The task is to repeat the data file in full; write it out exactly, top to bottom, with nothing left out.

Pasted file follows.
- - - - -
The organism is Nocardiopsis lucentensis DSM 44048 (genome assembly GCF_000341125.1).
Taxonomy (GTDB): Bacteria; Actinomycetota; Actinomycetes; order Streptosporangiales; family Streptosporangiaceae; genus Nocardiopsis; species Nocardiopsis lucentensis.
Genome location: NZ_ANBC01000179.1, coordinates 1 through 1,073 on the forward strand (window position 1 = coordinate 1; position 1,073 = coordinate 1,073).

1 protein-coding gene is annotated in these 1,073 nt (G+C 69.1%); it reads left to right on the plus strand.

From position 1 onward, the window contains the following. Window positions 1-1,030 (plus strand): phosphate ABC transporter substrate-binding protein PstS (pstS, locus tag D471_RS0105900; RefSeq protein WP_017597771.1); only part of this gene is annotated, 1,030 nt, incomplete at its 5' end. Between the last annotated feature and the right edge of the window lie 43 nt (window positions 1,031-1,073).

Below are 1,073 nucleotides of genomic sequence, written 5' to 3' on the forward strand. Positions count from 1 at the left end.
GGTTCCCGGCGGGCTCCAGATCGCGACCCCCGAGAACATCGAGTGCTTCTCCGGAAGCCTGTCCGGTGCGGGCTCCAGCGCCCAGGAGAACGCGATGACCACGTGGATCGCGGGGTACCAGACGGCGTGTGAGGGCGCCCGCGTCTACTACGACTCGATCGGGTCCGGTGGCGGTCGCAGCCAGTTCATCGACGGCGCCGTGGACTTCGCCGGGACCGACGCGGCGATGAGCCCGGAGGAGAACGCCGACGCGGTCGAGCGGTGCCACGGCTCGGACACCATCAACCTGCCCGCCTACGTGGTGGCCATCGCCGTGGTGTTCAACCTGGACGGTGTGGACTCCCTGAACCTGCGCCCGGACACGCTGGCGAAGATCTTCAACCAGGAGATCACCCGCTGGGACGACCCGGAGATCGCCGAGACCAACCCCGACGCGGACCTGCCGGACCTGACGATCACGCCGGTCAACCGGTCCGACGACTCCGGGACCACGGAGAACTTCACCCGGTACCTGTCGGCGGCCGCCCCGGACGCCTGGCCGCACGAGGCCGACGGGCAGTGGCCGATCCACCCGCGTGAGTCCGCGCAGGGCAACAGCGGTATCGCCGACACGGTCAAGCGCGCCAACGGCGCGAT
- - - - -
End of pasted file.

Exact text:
The organism is Nocardiopsis lucentensis DSM 44048 (genome assembly GCF_000341125.1).
Taxonomy (GTDB): Bacteria; Actinomycetota; Actinomycetes; order Streptosporangiales; family Streptosporangiaceae; genus Nocardiopsis; species Nocardiopsis lucentensis.
Genome location: NZ_ANBC01000179.1, coordinates 1 through 1,073 on the forward strand (window position 1 = coordinate 1; position 1,073 = coordinate 1,073).

1 protein-coding gene is annotated in these 1,073 nt (G+C 69.1%); it reads left to right on the plus strand.

From position 1 onward, the window contains the following. Window positions 1-1,030 (plus strand): phosphate ABC transporter substrate-binding protein PstS (pstS, locus tag D471_RS0105900; RefSeq protein WP_017597771.1); only part of this gene is annotated, 1,030 nt, incomplete at its 5' end. Between the last annotated feature and the right edge of the window lie 43 nt (window positions 1,031-1,073).

Below are 1,073 nucleotides of genomic sequence, written 5' to 3' on the forward strand. Positions count from 1 at the left end.
GGTTCCCGGCGGGCTCCAGATCGCGACCCCCGAGAACATCGAGTGCTTCTCCGGAAGCCTGTCCGGTGCGGGCTCCAGCGCCCAGGAGAACGCGATGACCACGTGGATCGCGGGGTACCAGACGGCGTGTGAGGGCGCCCGCGTCTACTACGACTCGATCGGGTCCGGTGGCGGTCGCAGCCAGTTCATCGACGGCGCCGTGGACTTCGCCGGGACCGACGCGGCGATGAGCCCGGAGGAGAACGCCGACGCGGTCGAGCGGTGCCACGGCTCGGACACCATCAACCTGCCCGCCTACGTGGTGGCCATCGCCGTGGTGTTCAACCTGGACGGTGTGGACTCCCTGAACCTGCGCCCGGACACGCTGGCGAAGATCTTCAACCAGGAGATCACCCGCTGGGACGACCCGGAGATCGCCGAGACCAACCCCGACGCGGACCTGCCGGACCTGACGATCACGCCGGTCAACCGGTCCGACGACTCCGGGACCACGGAGAACTTCACCCGGTACCTGTCGGCGGCCGCCCCGGACGCCTGGCCGCACGAGGCCGACGGGCAGTGGCCGATCCACCCGCGTGAGTCCGCGCAGGGCAACAGCGGTATCGCCGACACGGTCAAGCGCGCCAACGGCGCGAT